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The parents' guide to what's in this TV show.
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What parents need to know
Parents need to know that Limetown is a series about a journalist who attempts to solve the mystery behind the disappearance of an entire town. Adapted from a popular fiction podcast series, it features some very violent imagery (ranging from blood to gruesome images of a burned corpse), and disturbing conversations about violent events. Sexual content includes bedroom scenes and simulated sex.
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What's the story?
Based on a popular podcast fiction series, LIMETOWN follows journalist Lia Haddock (Jessica Biel) as she attempts to solve the mystery behind the disappearance of an entire town. Lia was 10 years old when her uncle, Emile Haddock (Stanley Tucci) went missing from Limetown, a Tennessee town that housed approximately 300 employees of a local neuroscience research facility run by Dr. Oskar Totem (Alessandro Juliani). Now, despite the reservations of boss Gina Purri (played by Sherri Saum), and with the unwanted assistance of fellow reporter Mark Green (Omar Elba), she's working on a radio story designed to memorialize the tragedy. But as she interviews people closely associated with the event, strange things start happening, and she's sure the story is bigger and more frightening than anyone thought.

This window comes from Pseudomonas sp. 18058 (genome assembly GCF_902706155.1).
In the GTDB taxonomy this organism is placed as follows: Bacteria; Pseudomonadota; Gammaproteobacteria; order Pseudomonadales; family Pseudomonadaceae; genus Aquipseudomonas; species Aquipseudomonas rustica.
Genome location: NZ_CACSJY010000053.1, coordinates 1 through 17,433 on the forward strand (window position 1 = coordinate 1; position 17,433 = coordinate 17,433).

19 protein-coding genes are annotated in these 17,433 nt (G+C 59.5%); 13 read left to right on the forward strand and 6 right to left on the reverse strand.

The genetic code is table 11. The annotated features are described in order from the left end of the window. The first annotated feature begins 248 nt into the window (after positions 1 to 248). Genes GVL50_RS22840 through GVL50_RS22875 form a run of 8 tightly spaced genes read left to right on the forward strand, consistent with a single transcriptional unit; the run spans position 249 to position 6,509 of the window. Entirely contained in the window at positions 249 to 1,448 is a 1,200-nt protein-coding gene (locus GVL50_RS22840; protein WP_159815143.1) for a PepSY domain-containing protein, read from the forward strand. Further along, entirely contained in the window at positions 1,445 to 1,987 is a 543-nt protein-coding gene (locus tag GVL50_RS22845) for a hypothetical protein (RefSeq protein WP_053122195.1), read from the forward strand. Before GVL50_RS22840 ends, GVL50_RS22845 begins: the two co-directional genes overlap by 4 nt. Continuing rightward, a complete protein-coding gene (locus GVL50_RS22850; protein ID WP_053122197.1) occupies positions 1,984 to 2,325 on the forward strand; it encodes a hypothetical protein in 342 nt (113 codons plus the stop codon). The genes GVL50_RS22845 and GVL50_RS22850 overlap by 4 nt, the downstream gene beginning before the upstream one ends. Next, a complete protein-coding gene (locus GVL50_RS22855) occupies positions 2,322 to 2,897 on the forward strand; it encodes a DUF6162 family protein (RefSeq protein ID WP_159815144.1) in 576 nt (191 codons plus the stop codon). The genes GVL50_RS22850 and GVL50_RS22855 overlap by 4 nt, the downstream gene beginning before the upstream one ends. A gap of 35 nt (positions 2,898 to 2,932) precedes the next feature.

Is it any good?
This dark, edgy series, told from Haddock’s point of view, offers a suspenseful story that's both creepy and entertaining. It unfolds slowly, but the good writing creates enough dramatic tension to keep viewers engaged. The impeccable sound design, which pays homage to the audio version of the show, adds to the ever-present sense of uneasiness. Some scenes, clearly intended to give viewers more insight into the journalist’s personal life, sometimes feel a little out of place, but aren't problematic enough to be disruptive. It's possible that this adaption looks very different than the images Limetown podcast fans may have created in their minds. Nonetheless, the overall series is very compelling.
Talk to your kids about ...
Families can talk about the challenges that come from adapting a story told via radio or podcast to visual media like television or film. In addition to adding visual imagery, what other things have to be reworked?
Lots of TV shows are mysteries. What do you think people like about watching a mystery unfold?
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Common Sense Media's unbiased ratings are created by expert reviewers and aren't influenced by the product's creators or by any of our funders, affiliates, or partners.
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